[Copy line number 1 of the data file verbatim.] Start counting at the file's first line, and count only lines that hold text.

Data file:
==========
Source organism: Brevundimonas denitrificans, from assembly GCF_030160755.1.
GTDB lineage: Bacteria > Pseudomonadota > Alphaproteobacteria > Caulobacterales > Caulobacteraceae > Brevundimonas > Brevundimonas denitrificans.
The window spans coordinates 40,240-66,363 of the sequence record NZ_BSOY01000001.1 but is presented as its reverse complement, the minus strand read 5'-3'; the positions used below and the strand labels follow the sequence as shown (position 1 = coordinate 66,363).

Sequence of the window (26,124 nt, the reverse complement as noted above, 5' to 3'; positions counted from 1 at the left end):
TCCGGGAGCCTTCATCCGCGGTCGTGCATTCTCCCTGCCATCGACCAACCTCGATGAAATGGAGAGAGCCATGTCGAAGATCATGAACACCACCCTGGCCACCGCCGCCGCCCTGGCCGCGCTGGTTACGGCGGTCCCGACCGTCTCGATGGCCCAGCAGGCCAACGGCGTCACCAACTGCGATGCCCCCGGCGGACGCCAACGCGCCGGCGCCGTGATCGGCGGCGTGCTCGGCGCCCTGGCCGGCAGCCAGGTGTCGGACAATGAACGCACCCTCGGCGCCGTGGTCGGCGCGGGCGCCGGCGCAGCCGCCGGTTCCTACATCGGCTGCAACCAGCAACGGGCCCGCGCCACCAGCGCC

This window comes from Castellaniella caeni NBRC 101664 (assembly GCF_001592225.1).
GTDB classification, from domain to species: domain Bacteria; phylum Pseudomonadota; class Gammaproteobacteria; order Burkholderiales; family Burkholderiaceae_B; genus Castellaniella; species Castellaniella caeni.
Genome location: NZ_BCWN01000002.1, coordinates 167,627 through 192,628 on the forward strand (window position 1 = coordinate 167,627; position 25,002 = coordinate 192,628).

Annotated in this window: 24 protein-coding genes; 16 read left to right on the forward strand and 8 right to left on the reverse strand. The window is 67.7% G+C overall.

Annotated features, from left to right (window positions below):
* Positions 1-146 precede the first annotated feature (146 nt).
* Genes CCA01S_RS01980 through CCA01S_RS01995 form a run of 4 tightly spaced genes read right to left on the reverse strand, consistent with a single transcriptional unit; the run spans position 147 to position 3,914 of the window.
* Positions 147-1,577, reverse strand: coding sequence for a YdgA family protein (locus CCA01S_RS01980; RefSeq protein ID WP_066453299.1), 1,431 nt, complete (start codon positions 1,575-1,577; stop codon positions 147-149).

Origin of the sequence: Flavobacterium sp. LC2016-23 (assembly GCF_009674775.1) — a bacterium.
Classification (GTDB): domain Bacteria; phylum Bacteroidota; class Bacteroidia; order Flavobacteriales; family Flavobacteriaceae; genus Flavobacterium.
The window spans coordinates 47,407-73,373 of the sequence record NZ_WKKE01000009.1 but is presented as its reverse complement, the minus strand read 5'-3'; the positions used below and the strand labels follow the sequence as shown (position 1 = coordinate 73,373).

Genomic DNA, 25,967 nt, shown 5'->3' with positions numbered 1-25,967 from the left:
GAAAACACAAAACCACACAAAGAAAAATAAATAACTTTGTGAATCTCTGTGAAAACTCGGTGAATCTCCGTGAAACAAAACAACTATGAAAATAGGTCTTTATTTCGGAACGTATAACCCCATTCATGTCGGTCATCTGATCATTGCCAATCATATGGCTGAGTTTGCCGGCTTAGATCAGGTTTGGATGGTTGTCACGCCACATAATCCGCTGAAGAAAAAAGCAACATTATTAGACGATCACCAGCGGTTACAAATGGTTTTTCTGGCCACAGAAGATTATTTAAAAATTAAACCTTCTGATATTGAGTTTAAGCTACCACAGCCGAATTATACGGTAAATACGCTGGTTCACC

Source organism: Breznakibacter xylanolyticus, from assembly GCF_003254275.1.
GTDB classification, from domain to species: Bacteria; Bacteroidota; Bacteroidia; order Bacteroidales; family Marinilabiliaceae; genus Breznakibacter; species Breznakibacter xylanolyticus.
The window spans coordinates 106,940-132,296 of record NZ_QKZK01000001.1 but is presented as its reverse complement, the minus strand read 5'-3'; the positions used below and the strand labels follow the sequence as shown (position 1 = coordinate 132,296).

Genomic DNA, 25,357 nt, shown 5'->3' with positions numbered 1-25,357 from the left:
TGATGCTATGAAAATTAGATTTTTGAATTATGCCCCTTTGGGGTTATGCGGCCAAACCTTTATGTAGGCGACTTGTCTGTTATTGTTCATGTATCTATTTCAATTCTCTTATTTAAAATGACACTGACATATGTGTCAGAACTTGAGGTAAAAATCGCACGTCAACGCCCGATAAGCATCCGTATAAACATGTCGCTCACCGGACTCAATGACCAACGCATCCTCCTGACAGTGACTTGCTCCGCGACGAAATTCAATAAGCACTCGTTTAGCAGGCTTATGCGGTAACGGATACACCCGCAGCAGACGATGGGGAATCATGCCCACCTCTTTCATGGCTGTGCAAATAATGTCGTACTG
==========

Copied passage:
Source organism: Brevundimonas denitrificans, from assembly GCF_030160755.1.